It’s always good to check in with mixer/ producer/educator Rick Camp. While best known as an A-list FOH engineer for the likes of Snoop Dogg, Destiny’s Child, Beyonce and many others, he also has a foot in music recording, audio postproduction and live sound education. For the past couple of years, he has been working in Dolby Atmos across all those markets.
When we last checked in with Camp in December 2020, he had just finished installation of a 7.1.4 monitor system in the main studio at his Master Mix Live facility in Las Vegas, based around a few rather unconventional choices from live sound: K-Array Kayman and Python speakers for LCR and the sides, with Tectonic PL 11 flat-panel units on the ceiling and ISP Technologies XMAX 218 dual 18-inch subs. A DirectOut Technologies Prodigy MP processor handles all signal routing, speaker management and Ravenna, MADI and Dante networking.
During the past year, however, while watching the rapid rise in Dolby Atmos Music mixing and the first small steps of Atmos Live in venues, he realized that he needed a new console that would work across any project for any type of distribution. After exhaustive research, he purchased a 48-fader SSL System T S300-48, a console marketed primarily for the broadcast industry but quickly finding its way into other types of production.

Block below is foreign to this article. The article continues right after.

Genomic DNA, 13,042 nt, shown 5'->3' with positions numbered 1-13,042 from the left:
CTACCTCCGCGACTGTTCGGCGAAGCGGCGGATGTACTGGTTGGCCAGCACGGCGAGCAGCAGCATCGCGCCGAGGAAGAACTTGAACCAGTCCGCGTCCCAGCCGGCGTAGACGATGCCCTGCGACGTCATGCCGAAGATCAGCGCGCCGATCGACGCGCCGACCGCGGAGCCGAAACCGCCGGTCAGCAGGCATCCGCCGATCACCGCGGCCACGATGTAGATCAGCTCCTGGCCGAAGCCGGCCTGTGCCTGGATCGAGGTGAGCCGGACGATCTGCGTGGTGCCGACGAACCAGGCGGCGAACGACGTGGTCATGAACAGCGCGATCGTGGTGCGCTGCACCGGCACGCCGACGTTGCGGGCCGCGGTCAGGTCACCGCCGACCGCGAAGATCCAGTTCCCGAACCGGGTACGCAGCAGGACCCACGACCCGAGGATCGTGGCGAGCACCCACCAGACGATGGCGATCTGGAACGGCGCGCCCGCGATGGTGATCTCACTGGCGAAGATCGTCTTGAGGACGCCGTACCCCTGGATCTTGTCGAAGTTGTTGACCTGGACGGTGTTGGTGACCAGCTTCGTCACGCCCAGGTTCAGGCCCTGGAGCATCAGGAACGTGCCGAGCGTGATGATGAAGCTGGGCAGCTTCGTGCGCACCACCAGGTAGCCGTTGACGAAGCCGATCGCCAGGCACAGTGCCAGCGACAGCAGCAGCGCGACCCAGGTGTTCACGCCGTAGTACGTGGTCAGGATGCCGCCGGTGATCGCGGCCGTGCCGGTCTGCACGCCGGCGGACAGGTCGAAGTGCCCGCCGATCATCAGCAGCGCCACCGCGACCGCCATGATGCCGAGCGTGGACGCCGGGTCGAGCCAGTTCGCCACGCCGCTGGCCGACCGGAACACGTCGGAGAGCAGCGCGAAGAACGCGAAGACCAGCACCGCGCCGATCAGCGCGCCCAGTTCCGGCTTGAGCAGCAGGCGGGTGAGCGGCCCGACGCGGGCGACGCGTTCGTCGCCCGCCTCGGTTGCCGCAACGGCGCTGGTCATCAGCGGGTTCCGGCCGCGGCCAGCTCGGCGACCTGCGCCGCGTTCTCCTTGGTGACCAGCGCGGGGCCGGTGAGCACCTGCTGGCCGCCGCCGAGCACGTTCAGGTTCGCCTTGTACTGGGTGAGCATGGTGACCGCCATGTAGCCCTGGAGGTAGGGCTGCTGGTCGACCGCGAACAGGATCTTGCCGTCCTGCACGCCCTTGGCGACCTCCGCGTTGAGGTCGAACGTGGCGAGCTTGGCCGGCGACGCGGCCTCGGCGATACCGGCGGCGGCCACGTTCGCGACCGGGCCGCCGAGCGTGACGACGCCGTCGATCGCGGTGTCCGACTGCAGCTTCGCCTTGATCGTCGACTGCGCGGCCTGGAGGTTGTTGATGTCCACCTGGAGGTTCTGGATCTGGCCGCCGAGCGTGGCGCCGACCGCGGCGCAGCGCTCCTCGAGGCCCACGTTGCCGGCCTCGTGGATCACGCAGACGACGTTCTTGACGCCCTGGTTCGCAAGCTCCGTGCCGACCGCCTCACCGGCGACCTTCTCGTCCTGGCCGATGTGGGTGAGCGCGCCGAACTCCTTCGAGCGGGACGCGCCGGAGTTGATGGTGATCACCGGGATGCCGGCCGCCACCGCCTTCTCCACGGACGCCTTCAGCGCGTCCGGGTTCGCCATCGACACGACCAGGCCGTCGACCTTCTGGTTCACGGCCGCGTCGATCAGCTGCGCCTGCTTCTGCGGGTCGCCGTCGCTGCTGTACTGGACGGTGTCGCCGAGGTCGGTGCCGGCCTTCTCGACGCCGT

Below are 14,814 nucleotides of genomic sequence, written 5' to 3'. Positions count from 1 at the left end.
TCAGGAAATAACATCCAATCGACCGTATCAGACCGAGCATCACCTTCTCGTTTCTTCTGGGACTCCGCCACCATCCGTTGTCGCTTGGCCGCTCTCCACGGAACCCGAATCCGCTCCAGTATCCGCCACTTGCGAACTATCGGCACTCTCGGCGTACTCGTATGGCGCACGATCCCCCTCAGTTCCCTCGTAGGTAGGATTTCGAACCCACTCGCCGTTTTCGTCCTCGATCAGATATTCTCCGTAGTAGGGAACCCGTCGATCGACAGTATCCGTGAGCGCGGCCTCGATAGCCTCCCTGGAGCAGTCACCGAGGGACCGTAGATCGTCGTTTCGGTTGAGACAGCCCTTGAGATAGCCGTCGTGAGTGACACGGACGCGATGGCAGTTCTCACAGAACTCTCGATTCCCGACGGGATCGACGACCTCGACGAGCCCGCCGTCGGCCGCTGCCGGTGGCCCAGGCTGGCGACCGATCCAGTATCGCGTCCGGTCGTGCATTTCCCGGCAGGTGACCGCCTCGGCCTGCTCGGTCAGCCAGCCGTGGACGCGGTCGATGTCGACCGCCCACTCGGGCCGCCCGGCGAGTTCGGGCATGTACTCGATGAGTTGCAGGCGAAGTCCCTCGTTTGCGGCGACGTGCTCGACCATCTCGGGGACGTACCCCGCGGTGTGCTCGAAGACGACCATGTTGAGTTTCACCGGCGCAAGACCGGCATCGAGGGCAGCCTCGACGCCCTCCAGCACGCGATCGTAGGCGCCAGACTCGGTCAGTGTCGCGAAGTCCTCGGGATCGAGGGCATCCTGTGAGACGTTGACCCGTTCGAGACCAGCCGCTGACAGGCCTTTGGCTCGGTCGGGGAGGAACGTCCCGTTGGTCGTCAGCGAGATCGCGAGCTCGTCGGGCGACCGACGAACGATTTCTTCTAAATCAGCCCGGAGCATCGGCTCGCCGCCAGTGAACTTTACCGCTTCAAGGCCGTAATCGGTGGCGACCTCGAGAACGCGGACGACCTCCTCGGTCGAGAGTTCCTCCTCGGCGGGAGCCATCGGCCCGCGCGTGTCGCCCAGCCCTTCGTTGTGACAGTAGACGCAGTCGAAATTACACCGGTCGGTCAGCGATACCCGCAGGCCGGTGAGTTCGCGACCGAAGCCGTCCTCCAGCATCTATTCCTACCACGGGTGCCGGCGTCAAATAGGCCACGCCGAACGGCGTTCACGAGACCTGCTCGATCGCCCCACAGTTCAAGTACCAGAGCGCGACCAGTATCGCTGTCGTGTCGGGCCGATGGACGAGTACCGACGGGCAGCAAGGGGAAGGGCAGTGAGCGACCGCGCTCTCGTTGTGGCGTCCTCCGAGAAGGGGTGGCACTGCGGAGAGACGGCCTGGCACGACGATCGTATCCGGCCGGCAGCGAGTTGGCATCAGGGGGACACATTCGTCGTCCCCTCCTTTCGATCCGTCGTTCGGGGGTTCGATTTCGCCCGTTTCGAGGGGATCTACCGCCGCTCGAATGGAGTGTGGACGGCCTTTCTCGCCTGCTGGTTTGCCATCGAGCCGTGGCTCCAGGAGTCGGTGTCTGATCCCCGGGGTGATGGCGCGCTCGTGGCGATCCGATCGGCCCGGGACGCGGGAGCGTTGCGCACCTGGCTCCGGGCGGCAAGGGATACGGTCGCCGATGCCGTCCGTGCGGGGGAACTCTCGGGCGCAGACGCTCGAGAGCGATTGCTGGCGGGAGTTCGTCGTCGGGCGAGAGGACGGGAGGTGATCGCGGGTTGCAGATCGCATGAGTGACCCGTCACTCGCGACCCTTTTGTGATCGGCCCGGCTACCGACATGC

“I had maxed out my setup when I started mixing in Dolby Atmos, to the point that I just had to mix in the box,” Camp says. “That’s not my thing. I’ve always been a fader kind of guy; I’ve always been an SSL fan, from back in the ’70s, and last summer I started talking to them and reading up on the System. They loaned me one for about two or three months, and I fell in love with it. I thought, ‘This is the console for doing Dolby Atmos.’ It has a 7.1.4 bus, and no other console does that.
“My signal flow is out of Pro Tools digitally into SSL Matrix converters, which flips to MADI,” he explains. “Then I take MADI into the System T, and the System T flips it to Dante. Then it goes into the Dolby renderer, into my Beds or Object tracks, so I can use all of the processing on the console. I’m not in the box anymore.”